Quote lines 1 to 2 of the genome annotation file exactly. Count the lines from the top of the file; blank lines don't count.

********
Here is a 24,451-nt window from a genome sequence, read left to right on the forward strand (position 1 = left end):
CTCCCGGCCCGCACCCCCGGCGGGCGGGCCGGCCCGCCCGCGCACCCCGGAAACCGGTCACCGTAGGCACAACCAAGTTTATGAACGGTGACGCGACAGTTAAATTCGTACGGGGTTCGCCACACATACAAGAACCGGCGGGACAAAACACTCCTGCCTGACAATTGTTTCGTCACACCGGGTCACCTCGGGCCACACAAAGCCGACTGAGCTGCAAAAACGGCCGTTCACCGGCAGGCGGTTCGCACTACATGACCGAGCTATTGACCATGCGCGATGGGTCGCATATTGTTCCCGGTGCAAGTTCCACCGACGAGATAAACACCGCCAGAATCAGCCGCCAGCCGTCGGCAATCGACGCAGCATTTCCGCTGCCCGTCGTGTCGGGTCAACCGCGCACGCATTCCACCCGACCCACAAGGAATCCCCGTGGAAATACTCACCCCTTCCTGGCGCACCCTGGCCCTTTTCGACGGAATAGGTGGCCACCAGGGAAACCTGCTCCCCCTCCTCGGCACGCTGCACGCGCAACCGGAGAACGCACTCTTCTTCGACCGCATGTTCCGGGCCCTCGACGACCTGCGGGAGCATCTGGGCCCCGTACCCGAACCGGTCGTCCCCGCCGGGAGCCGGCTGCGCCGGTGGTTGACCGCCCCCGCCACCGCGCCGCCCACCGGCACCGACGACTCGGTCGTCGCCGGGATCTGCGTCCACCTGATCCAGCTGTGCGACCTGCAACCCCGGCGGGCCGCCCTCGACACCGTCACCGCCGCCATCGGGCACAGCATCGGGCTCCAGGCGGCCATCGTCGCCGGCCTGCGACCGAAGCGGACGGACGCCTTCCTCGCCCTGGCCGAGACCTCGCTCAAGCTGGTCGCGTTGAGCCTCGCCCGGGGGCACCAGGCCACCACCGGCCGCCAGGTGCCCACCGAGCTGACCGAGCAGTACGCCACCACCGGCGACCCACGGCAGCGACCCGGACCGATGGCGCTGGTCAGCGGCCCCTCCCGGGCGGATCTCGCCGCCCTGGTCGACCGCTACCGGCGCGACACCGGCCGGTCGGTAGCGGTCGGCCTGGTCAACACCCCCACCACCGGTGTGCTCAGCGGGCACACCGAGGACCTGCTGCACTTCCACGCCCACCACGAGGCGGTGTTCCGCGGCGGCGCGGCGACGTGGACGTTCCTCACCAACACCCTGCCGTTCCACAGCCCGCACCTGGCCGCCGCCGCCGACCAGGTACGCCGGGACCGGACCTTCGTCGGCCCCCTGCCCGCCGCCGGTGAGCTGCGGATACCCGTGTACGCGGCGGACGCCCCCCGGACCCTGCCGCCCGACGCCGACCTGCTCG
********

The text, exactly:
Here is a 24,451-nt window from a genome sequence, read left to right on the forward strand (position 1 = left end):
CTCCCGGCCCGCACCCCCGGCGGGCGGGCCGGCCCGCCCGCGCACCCCGGAAACCGGTCACCGTAGGCACAACCAAGTTTATGAACGGTGACGCGACAGTTAAATTCGTACGGGGTTCGCCACACATACAAGAACCGGCGGGACAAAACACTCCTGCCTGACAATTGTTTCGTCACACCGGGTCACCTCGGGCCACACAAAGCCGACTGAGCTGCAAAAACGGCCGTTCACCGGCAGGCGGTTCGCACTACATGACCGAGCTATTGACCATGCGCGATGGGTCGCATATTGTTCCCGGTGCAAGTTCCACCGACGAGATAAACACCGCCAGAATCAGCCGCCAGCCGTCGGCAATCGACGCAGCATTTCCGCTGCCCGTCGTGTCGGGTCAACCGCGCACGCATTCCACCCGACCCACAAGGAATCCCCGTGGAAATACTCACCCCTTCCTGGCGCACCCTGGCCCTTTTCGACGGAATAGGTGGCCACCAGGGAAACCTGCTCCCCCTCCTCGGCACGCTGCACGCGCAACCGGAGAACGCACTCTTCTTCGACCGCATGTTCCGGGCCCTCGACGACCTGCGGGAGCATCTGGGCCCCGTACCCGAACCGGTCGTCCCCGCCGGGAGCCGGCTGCGCCGGTGGTTGACCGCCCCCGCCACCGCGCCGCCCACCGGCACCGACGACTCGGTCGTCGCCGGGATCTGCGTCCACCTGATCCAGCTGTGCGACCTGCAACCCCGGCGGGCCGCCCTCGACACCGTCACCGCCGCCATCGGGCACAGCATCGGGCTCCAGGCGGCCATCGTCGCCGGCCTGCGACCGAAGCGGACGGACGCCTTCCTCGCCCTGGCCGAGACCTCGCTCAAGCTGGTCGCGTTGAGCCTCGCCCGGGGGCACCAGGCCACCACCGGCCGCCAGGTGCCCACCGAGCTGACCGAGCAGTACGCCACCACCGGCGACCCACGGCAGCGACCCGGACCGATGGCGCTGGTCAGCGGCCCCTCCCGGGCGGATCTCGCCGCCCTGGTCGACCGCTACCGGCGCGACACCGGCCGGTCGGTAGCGGTCGGCCTGGTCAACACCCCCACCACCGGTGTGCTCAGCGGGCACACCGAGGACCTGCTGCACTTCCACGCCCACCACGAGGCGGTGTTCCGCGGCGGCGCGGCGACGTGGACGTTCCTCACCAACACCCTGCCGTTCCACAGCCCGCACCTGGCCGCCGCCGCCGACCAGGTACGCCGGGACCGGACCTTCGTCGGCCCCCTGCCCGCCGCCGGTGAGCTGCGGATACCCGTGTACGCGGCGGACGCCCCCCGGACCCTGCCGCCCGACGCCGACCTGCTCG